This website provides companion material to the paper
"Embedding realistic surveys in simulations through volume remapping",
J. Carlson and M. White, ApJS 190(2010)311.
(preprint available at arxiv:1003.3178),
One often wishes to make mock catalogs, generate simulated LyA forest spectra, or otherwise use a simulation to model a survey which has highly disparate dimensions. Running simulations in non-cubical geometries can be complicated, and one often does not generate the simulations for the particular geometry that they will later be used on.
By viewing the periodic cube as a hyper-torus one can devise "wrappings" of light rays which generate light-cones or cube remappings which allow non-cubical geometries, but this can become complex. We have a new way of thinking about generating non-cubical geometries from cubical simulations which is
The method works in 3D and maps a periodic cube of side length 1 into a cuboid (i.e. a non-cubical box) whose side lengths (L1, L2, L3) may chosen from a discrete but large space of possibilities. The following scatter plot shows some of the possible dimensions for the remapped cuboid.
Possible side lengths L1 and L2 for the remapped cuboid, in units of the length Lbox of the original simulation cube. The third side length is given implicitly by the volume preserving condition L1 L2 L3 = 1.
A useful subset of the possible remappings may be parameterized by a pair of integers, as outlined in this presentation given at a DES working group meeting.
Our software implementation of the cuboid remapping method may be downloaded as a gzipped tarball here. It consists of three main pieces of code:
The Python implementation is available in the python/ subdirectory of the tarball. It consists of the single file remap.py, and has no dependencies other than a Python interpreter. (Numpy will be used if available, but it is not required.) The Cuboid class is responsible for remapping points from the unit cube into a cuboid; it is initialized by passing the row vectors of a 3x3 invertible integer matrix. To use it in your own Python program, you would write, e.g.,
from remap import * C = Cuboid(u1=(2,1,0), u2=(0,0,1), u3=(1,0,0)) x,y,z = C.Transform(0.5, 0.5, 0.5)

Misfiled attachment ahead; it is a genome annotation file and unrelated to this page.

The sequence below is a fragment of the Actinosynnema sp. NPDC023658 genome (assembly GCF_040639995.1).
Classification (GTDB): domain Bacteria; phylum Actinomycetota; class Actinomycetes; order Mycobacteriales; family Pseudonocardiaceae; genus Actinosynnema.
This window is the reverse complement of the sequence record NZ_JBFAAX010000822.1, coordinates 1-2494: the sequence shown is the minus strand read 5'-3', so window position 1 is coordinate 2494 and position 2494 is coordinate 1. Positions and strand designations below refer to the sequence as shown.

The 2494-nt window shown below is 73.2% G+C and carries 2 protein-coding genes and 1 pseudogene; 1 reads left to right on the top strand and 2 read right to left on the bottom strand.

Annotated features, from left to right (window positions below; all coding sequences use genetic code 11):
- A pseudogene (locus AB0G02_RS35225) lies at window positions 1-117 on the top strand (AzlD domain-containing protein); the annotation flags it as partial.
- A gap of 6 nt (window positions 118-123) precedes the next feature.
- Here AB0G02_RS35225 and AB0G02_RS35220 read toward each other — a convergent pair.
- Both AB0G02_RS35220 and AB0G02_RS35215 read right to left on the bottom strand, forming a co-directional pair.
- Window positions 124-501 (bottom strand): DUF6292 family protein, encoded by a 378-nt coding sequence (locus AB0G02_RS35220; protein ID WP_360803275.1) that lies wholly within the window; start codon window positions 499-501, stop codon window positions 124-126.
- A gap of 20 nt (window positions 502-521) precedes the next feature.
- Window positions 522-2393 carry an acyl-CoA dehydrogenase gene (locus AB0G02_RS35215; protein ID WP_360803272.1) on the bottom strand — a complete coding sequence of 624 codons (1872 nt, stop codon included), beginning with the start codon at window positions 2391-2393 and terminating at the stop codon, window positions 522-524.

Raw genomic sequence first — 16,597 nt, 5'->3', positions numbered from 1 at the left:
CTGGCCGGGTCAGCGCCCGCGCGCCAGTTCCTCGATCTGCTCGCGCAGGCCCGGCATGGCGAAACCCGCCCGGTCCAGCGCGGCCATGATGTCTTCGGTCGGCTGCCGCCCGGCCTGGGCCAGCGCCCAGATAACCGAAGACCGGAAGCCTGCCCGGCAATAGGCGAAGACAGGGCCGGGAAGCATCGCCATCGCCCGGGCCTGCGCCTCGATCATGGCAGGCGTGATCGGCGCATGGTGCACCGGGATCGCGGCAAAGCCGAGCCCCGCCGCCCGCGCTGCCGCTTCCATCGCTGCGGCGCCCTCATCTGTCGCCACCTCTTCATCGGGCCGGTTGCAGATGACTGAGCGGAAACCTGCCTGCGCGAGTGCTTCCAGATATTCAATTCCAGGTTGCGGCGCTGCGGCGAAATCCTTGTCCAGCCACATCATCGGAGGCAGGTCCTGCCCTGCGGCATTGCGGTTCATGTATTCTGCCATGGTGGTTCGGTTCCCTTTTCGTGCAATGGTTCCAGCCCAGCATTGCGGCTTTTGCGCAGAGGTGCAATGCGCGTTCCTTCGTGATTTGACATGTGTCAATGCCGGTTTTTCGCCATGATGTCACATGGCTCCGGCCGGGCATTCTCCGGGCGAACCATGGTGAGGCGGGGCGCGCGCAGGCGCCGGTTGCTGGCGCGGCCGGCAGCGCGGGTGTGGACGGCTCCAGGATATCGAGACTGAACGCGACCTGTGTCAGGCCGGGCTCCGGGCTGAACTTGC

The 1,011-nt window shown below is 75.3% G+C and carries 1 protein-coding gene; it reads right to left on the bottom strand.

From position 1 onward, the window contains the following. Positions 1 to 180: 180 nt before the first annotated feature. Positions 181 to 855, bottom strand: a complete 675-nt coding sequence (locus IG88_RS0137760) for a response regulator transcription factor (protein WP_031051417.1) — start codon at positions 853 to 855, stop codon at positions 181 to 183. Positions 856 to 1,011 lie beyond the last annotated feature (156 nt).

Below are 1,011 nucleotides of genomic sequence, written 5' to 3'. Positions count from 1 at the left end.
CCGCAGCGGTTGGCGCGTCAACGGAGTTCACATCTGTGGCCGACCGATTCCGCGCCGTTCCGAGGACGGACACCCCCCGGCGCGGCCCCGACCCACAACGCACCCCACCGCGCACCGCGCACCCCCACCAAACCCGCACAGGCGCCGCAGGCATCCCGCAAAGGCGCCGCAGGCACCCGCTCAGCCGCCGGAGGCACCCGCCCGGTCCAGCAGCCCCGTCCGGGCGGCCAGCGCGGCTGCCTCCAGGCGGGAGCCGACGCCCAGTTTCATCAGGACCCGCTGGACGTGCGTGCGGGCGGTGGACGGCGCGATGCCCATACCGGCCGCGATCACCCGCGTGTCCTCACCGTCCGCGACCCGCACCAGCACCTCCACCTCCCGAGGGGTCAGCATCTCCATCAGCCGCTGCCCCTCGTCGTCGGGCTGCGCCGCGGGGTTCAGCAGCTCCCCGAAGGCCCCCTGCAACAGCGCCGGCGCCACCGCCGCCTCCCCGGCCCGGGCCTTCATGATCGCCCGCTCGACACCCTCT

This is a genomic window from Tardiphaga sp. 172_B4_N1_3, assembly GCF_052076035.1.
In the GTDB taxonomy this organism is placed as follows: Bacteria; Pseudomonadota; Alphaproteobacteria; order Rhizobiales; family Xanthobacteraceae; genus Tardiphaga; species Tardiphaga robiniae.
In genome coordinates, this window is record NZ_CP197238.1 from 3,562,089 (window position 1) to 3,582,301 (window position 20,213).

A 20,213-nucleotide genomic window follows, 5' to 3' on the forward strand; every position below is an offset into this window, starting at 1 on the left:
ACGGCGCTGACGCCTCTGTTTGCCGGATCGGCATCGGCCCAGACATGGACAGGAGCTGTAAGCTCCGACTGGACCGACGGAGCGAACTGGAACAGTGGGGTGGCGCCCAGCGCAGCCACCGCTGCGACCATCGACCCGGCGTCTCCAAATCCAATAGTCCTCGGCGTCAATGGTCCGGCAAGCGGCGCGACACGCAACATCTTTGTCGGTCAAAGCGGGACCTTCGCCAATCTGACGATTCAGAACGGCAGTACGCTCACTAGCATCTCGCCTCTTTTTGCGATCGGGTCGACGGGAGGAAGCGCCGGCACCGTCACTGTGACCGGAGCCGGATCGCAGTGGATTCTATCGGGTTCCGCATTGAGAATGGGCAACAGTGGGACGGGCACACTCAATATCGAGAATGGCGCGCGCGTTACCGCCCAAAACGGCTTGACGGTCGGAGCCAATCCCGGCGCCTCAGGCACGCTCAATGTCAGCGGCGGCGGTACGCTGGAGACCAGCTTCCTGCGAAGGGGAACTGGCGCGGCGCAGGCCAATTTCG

Alternatively you can run remap.py as a program from the command line, to remap an entire text file of points into the cuboid geometry. E.g.
$ python remap.py u="2 1 0 0 0 1 1 0 0" in=input.dat out=stdout
The C++ implementation (found in the c++/ subdirectory) works the same way as the Python one, but since it is compiled it is much faster. To use it in your own program, you just need to include the header cuboid.h in your source code, then compile and link the source file cuboid.cpp into your program. E.g. in your source code you could write
#include "cuboid.h" ... Cuboid C(2, 1, 0, 0, 0, 1, 1, 0, 0); vec3d r = C.Transform(0.5, 0.5, 0.5);Then you would compile your program with e.g.
$ g++ myprogram.cpp cuboid.cpp -o myprogram
The Python and C++ implementations must be initialized with the elements of a 3x3 invertible integer matrix, each of which uniquely specifies a cuboid remapping. A C++ program to generate such matrices may be found in the genremap/ subdirectory. For details see the README file in that directory.
In the demo/ subdirectory of our software package we include an interactive demo that shows how the unit cube is broken up into cells, which are then translated by integer offsets so that they form a cuboid. The following movie is a screen capture from that program.
Given the choice of a 3x3 invertible integer matrix, this Mathematica notebook shows the relevant calculations for determining the geometry of the remapped cuboid.
The following four panels show a single slice through a simulation, remapped in 2D into different configurations.A thin slice through a simulation:
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Last modified Tue Mar 16 20:37:53 2010